The FINMA ISAE 3000 Type 2 report, conducted by an independent third-party audit firm, provides Swiss financial industry customers with the assurance that the AWS control environment is appropriately designed and implemented to address key operational risks, as well as risks related to outsourcing and business continuity management.

    FINMA circulars

    The report covers the five core FINMA circulars applicable to Swiss banks and insurers in the context of outsourcing arrangements to the cloud. These FINMA circulars are intended to assist Swiss-regulated financial institutions in understanding approaches to due diligence, third-party management, and key technical and organizational controls that should be implemented in cloud outsourcing arrangements, particularly for material workloads.

    The report’s scope covers, in detail, the requirements of the following FINMA circulars:

  • 2018/03 Outsourcing – banks, insurance companies and selected financial institutions under FinIA;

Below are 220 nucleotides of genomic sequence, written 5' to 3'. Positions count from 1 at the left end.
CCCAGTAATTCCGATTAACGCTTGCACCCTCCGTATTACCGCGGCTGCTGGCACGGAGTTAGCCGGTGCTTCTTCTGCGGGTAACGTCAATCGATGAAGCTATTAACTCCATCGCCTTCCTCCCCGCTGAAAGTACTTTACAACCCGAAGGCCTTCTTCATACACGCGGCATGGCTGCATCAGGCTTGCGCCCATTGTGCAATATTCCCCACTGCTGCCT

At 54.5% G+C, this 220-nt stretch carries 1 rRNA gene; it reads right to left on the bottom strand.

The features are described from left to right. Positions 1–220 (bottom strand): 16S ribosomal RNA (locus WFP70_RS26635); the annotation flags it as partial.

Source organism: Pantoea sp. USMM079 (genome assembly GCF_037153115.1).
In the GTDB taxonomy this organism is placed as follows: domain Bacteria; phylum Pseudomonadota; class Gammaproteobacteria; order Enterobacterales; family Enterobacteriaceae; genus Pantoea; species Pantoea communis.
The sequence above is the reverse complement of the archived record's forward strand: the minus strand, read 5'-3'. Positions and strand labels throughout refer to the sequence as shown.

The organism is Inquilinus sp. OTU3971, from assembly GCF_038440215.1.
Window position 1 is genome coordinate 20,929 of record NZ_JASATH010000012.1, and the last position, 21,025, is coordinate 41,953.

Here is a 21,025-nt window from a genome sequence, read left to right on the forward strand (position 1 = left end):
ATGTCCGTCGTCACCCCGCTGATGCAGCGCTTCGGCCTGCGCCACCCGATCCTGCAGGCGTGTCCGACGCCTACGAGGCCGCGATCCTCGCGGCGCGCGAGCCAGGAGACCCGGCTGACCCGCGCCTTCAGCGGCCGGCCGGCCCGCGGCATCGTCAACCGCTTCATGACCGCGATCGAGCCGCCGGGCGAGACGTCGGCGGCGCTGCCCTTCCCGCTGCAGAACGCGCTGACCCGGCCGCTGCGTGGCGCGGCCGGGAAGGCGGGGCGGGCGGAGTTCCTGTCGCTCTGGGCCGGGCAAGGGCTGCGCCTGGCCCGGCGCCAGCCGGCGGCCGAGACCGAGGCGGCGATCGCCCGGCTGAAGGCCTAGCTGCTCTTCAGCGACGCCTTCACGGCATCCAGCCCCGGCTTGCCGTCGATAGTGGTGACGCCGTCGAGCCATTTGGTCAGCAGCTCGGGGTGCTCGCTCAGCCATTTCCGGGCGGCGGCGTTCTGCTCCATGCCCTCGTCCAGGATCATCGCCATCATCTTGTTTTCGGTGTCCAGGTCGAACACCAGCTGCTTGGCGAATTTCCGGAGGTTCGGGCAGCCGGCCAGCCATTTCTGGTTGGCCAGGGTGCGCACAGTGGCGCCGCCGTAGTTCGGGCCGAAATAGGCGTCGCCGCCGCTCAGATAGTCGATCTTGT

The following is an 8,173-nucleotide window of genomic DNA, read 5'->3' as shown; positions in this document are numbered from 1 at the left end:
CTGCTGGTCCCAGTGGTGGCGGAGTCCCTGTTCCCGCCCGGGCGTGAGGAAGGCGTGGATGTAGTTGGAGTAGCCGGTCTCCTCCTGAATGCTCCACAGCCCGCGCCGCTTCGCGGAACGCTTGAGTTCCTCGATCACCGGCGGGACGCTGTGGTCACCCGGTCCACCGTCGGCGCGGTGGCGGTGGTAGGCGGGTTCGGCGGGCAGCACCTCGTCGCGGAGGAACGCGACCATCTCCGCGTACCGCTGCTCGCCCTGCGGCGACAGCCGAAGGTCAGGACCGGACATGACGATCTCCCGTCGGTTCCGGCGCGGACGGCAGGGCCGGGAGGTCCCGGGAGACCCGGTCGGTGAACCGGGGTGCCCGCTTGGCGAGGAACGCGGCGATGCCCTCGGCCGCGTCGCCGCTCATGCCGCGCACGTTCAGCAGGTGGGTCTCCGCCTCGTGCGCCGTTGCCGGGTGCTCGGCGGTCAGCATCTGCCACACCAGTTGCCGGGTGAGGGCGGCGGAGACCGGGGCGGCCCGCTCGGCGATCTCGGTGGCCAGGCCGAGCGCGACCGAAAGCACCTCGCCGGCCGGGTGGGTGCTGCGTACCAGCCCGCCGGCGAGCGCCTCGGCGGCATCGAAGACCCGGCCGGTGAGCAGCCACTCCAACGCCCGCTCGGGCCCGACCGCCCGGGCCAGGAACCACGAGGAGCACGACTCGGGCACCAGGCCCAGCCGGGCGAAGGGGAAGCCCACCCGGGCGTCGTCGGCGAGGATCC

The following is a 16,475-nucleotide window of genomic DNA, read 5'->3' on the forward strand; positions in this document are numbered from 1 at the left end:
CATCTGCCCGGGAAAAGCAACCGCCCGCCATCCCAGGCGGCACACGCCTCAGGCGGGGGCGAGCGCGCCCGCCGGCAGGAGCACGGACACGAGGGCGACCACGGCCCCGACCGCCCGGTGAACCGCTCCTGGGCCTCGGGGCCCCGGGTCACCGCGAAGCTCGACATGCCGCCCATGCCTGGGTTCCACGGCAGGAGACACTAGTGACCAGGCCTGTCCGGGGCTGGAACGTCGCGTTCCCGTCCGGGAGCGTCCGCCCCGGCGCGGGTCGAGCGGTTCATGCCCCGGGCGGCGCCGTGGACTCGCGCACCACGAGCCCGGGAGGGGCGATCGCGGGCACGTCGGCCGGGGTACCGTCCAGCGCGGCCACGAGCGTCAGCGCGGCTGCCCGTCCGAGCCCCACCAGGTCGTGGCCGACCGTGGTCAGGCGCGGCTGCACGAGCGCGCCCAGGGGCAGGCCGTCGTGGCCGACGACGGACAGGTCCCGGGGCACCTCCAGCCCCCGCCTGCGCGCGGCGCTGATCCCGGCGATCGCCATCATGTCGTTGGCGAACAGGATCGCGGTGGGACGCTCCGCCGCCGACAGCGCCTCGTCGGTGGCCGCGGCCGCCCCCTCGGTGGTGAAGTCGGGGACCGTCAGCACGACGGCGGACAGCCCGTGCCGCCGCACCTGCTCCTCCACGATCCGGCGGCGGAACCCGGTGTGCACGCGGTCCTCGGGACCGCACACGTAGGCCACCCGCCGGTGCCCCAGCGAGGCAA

• 2008/21 Operational Risks – Banks – Principle 4 Technology Infrastructure (31.10.2019);
  • 2008/21 Operational Risks – Banks – Appendix 3 Handling of electronic Client Identifying Data (31.10.2019);
  • 2013/03 Auditing – Information Technology (04.11.2020);
  • 2008/10 Self-regulation as a minimum standard – Minimum Business Continuity Management (BCM) minimum standards proposed by the Swiss Insurance Association (01.06.2015) and Swiss Bankers Association (29.08.2013);
  • Customers can continue to use the detailed FINMA workbooks that include detailed control mappings for each FINMA circular covered under this audit report; these workbooks are available on AWS Artifact. Where applicable, under the AWS shared responsibility model, these workbooks provide best practices guidance using AWS Well-Architected to assist Swiss customers in their own preparation for alignment with FINMA circulars.

    As always, AWS is committed to bringing new services into the future scope of our FINMA program based on customers’ architectural and regulatory needs. Please reach out to your AWS account team if you have questions or feedback about the FINMA report.

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    Simplify setup of Amazon Detective with AWS Organizations